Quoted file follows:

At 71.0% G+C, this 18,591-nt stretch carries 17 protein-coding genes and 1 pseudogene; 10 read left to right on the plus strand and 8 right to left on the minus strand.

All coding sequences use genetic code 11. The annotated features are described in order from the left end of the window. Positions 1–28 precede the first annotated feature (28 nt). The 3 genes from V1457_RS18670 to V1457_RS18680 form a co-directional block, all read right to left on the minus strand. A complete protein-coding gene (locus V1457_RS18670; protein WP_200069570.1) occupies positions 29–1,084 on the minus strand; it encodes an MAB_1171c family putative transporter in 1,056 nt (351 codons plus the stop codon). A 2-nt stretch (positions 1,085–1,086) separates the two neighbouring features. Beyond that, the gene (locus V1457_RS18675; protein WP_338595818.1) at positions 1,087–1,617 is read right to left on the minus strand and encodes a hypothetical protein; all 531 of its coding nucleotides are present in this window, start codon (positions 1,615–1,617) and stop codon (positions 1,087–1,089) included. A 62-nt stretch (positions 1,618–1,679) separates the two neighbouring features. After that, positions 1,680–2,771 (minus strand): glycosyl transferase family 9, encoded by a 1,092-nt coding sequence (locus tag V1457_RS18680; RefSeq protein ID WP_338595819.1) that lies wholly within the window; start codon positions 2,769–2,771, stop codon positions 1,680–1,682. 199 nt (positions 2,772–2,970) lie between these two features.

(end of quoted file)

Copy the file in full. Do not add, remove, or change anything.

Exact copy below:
At 71.0% G+C, this 18,591-nt stretch carries 17 protein-coding genes and 1 pseudogene; 10 read left to right on the plus strand and 8 right to left on the minus strand.

All coding sequences use genetic code 11. The annotated features are described in order from the left end of the window. Positions 1–28 precede the first annotated feature (28 nt). The 3 genes from V1457_RS18670 to V1457_RS18680 form a co-directional block, all read right to left on the minus strand. A complete protein-coding gene (locus V1457_RS18670; protein WP_200069570.1) occupies positions 29–1,084 on the minus strand; it encodes an MAB_1171c family putative transporter in 1,056 nt (351 codons plus the stop codon). A 2-nt stretch (positions 1,085–1,086) separates the two neighbouring features. Beyond that, the gene (locus V1457_RS18675; protein WP_338595818.1) at positions 1,087–1,617 is read right to left on the minus strand and encodes a hypothetical protein; all 531 of its coding nucleotides are present in this window, start codon (positions 1,615–1,617) and stop codon (positions 1,087–1,089) included. A 62-nt stretch (positions 1,618–1,679) separates the two neighbouring features. After that, positions 1,680–2,771 (minus strand): glycosyl transferase family 9, encoded by a 1,092-nt coding sequence (locus tag V1457_RS18680; RefSeq protein ID WP_338595819.1) that lies wholly within the window; start codon positions 2,769–2,771, stop codon positions 1,680–1,682. 199 nt (positions 2,772–2,970) lie between these two features.